Anti-VEGF therapy works by blocking a protein in your body known as Vascular Endothelial Growth Factor (VEGF). In DME, VEGF is responsible for weakening blood vessels, which ultimately start to leak as a result of its action. An anti-VEGF is something that stops VEGF from working and can effectively slow the progression of your DME.
Anti-VEGF therapy is given as an injection into the eye. Before giving you the injection, the doctor or nurse will use some anesthetic to numb your eye. The injection itself only takes a few seconds. You may feel a little pressure, and occasionally there may be some discomfort during and afterwards.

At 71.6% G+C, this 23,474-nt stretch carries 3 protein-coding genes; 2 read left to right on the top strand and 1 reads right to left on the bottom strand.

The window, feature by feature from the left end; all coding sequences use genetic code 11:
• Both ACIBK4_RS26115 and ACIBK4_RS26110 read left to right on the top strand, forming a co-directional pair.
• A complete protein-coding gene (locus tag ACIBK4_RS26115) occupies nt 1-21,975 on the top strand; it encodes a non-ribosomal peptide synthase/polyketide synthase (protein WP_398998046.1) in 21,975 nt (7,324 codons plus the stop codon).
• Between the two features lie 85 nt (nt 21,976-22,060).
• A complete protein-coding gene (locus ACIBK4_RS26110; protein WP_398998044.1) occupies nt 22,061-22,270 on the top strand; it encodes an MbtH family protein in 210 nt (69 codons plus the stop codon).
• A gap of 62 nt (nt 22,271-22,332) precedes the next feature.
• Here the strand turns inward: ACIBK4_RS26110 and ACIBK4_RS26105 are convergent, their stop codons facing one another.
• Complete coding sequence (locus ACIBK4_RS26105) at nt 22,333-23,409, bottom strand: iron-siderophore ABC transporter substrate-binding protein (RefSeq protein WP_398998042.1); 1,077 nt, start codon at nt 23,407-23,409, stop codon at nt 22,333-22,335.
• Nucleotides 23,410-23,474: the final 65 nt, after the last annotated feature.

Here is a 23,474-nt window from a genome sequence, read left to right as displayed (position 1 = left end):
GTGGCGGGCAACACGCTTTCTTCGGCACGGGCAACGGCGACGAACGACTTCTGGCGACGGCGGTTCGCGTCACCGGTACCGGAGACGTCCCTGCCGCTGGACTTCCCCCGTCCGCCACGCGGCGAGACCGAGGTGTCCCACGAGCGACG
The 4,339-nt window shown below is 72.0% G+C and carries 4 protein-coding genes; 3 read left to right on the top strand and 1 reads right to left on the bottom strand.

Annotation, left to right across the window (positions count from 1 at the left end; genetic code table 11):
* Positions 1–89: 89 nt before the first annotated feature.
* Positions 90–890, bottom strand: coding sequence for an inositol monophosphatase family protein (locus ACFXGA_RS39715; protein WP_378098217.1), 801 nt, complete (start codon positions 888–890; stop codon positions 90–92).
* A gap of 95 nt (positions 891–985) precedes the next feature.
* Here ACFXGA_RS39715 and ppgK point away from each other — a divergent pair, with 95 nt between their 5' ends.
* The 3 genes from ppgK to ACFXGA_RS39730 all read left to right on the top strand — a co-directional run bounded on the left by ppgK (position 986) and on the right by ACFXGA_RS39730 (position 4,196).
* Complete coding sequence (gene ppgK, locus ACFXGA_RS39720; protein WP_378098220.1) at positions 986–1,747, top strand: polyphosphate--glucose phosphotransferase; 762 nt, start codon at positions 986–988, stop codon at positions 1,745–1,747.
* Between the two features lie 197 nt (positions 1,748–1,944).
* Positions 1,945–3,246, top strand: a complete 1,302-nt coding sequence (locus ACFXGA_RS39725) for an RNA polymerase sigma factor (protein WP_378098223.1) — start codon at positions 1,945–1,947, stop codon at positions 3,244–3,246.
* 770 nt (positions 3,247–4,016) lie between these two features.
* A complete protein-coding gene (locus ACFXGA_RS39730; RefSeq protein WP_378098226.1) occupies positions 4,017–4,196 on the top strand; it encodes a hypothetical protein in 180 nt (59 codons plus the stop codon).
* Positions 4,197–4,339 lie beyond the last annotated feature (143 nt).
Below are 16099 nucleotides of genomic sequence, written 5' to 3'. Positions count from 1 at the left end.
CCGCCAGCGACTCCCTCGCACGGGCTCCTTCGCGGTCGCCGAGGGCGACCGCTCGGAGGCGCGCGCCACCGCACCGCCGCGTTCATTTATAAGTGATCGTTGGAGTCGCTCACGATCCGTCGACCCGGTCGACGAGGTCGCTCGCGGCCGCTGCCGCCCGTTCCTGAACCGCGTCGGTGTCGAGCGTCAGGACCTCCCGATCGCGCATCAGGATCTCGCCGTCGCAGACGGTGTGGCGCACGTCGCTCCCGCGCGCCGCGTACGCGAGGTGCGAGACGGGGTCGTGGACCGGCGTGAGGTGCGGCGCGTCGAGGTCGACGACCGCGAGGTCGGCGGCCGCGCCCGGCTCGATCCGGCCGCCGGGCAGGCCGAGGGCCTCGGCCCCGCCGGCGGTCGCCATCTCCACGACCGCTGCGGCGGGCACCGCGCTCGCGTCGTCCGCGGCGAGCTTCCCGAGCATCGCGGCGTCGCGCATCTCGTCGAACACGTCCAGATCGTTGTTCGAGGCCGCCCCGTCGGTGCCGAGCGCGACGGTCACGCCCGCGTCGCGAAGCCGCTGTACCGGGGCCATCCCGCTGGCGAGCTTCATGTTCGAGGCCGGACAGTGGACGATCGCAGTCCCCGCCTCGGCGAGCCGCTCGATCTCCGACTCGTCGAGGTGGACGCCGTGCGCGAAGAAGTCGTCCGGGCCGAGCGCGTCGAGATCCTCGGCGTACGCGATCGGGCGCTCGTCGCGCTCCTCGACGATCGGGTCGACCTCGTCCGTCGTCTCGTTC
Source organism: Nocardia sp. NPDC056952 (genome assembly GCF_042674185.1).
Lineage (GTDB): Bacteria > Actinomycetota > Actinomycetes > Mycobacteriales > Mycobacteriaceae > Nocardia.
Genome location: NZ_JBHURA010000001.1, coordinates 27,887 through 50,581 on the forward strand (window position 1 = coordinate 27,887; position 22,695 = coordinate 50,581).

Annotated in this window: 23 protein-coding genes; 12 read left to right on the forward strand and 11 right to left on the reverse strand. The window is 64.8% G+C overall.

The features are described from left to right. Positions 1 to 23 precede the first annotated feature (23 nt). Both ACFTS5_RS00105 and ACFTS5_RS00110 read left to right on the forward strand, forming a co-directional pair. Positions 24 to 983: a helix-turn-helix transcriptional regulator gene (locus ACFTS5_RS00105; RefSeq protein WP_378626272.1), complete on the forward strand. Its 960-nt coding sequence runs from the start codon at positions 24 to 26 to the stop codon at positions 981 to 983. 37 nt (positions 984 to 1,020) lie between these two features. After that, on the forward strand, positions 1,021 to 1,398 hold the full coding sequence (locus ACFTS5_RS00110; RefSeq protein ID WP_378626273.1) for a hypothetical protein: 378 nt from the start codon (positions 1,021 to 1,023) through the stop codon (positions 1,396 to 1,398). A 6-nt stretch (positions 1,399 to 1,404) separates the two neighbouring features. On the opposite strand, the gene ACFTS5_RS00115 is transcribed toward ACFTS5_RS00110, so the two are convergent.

As with all medicines, there are risks associated with the use of anti-VEGFs.
Risks include an increase of pressure inside the eye, the gel-like substance inside the eye pulling away from the retina, moving spots in vision and a clouding of the lens (cataract). Less common and more serious risks include retinal detachment and infection/inflammation inside the eye. For a full list of adverse events, you can consult the Product Monograph (PM) of the relevant anti-VEGF treatment.
If you experience any symptoms you’re concerned about, you should speak to your doctor or nurse immediately.
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